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FTC celebrates after Nvidia-Arm deal collapses

GPU titan retains significant influence over CPU core house given it is a major customer

America's Federal Trade Commission has taken a victory lap of sorts, welcoming Nvidia's termination of its proposed $66bn acquisition of chip design house Arm.

In a Monday statement, the watchdog opined that combining the companies would result in the largest semiconductor chip merger to date – before claiming its demise would "preserve competition for key technologies and safeguard future innovation."

The FTC then gloated a little.

"This result is particularly significant because it represents the first abandonment of a litigated vertical merger in many years," the regulator added, before praising global efforts by fellow competition watchdogs who also probed the proposed, and ultimately doomed, deal.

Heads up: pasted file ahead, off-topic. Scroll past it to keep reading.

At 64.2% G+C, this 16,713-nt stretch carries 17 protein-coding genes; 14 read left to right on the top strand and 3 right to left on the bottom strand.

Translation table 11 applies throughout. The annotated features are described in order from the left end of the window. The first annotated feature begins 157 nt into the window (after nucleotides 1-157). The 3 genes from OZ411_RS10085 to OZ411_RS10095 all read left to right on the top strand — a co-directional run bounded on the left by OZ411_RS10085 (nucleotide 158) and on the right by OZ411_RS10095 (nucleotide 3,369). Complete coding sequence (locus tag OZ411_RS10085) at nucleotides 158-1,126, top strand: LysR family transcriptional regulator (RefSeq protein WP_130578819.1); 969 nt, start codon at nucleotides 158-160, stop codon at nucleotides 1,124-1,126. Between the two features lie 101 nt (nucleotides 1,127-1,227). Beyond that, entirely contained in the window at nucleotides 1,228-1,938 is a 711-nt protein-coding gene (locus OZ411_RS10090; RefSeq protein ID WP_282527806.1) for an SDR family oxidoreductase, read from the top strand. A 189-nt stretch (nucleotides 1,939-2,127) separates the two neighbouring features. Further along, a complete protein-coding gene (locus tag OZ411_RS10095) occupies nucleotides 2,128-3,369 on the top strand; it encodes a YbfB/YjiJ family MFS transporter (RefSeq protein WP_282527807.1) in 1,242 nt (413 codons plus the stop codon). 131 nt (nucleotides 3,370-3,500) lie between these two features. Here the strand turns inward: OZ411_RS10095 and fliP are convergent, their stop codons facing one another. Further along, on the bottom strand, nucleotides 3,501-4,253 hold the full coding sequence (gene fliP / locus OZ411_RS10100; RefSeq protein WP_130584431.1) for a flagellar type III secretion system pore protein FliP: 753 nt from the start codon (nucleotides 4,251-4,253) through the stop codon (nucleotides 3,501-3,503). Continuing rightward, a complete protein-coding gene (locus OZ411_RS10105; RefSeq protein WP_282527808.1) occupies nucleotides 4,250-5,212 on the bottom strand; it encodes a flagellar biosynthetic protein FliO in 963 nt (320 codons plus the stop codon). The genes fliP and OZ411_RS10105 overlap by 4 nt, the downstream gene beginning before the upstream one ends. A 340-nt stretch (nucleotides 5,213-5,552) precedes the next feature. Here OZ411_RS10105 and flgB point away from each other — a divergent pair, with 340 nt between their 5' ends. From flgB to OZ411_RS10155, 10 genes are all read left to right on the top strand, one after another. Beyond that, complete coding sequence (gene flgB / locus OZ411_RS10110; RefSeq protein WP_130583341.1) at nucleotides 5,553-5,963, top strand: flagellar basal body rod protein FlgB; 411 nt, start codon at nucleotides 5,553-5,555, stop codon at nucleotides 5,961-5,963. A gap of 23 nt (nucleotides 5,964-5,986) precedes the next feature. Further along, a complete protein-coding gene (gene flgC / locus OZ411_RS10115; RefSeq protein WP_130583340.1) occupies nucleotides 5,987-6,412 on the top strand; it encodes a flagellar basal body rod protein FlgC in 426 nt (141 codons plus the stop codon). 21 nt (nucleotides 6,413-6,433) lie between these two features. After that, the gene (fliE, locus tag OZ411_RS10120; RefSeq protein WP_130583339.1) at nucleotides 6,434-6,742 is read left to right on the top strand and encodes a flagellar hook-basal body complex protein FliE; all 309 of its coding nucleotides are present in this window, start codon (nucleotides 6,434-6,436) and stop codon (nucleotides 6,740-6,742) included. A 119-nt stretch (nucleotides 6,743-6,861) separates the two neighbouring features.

The agencies listed as providing cooperation included those in the European Union, United Kingdom, Japan and South Korea – suggesting that opposition to the deal was widespread and significant.

Opposition to the Nvidia-Arm deal centered on the possibility that third parties fond of using Arm designs – such as Qualcomm, Microsoft, and Google – could be put at a disadvantage if Nvidia, which itself is a consumer of Arm tech, overhauled the way the Arm ecosystem and licensing is structured.

As a mere licensee and customer of Arm, Nvidia won't be able to directly demand changes that meet its needs. But as our sibling publication, The Next Platform has pointed out, Nvidia is a big customer – so its influence will remain considerable. ®

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